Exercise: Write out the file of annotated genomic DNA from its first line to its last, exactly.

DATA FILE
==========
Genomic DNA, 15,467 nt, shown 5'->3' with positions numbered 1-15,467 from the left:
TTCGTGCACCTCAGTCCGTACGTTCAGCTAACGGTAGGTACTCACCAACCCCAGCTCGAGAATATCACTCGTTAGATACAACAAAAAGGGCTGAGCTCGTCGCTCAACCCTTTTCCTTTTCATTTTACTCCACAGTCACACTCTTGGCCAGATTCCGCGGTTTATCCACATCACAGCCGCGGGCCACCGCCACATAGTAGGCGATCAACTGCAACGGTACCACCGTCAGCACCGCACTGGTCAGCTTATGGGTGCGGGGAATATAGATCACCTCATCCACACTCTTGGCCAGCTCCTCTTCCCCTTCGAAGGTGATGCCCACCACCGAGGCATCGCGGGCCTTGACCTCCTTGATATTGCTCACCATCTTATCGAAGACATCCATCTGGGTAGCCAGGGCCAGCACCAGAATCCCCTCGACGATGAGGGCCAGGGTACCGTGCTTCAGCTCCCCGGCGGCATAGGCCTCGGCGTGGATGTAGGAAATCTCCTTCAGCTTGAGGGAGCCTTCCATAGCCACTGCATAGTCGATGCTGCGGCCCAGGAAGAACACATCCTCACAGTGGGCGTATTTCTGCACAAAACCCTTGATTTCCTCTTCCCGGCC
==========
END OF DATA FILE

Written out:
Genomic DNA, 15,467 nt, shown 5'->3' with positions numbered 1-15,467 from the left:
TTCGTGCACCTCAGTCCGTACGTTCAGCTAACGGTAGGTACTCACCAACCCCAGCTCGAGAATATCACTCGTTAGATACAACAAAAAGGGCTGAGCTCGTCGCTCAACCCTTTTCCTTTTCATTTTACTCCACAGTCACACTCTTGGCCAGATTCCGCGGTTTATCCACATCACAGCCGCGGGCCACCGCCACATAGTAGGCGATCAACTGCAACGGTACCACCGTCAGCACCGCACTGGTCAGCTTATGGGTGCGGGGAATATAGATCACCTCATCCACACTCTTGGCCAGCTCCTCTTCCCCTTCGAAGGTGATGCCCACCACCGAGGCATCGCGGGCCTTGACCTCCTTGATATTGCTCACCATCTTATCGAAGACATCCATCTGGGTAGCCAGGGCCAGCACCAGAATCCCCTCGACGATGAGGGCCAGGGTACCGTGCTTCAGCTCCCCGGCGGCATAGGCCTCGGCGTGGATGTAGGAAATCTCCTTCAGCTTGAGGGAGCCTTCCATAGCCACTGCATAGTCGATGCTGCGGCCCAGGAAGAACACATCCTCACAGTGGGCGTATTTCTGCACAAAACCCTTGATTTCCTCTTCCCGGCC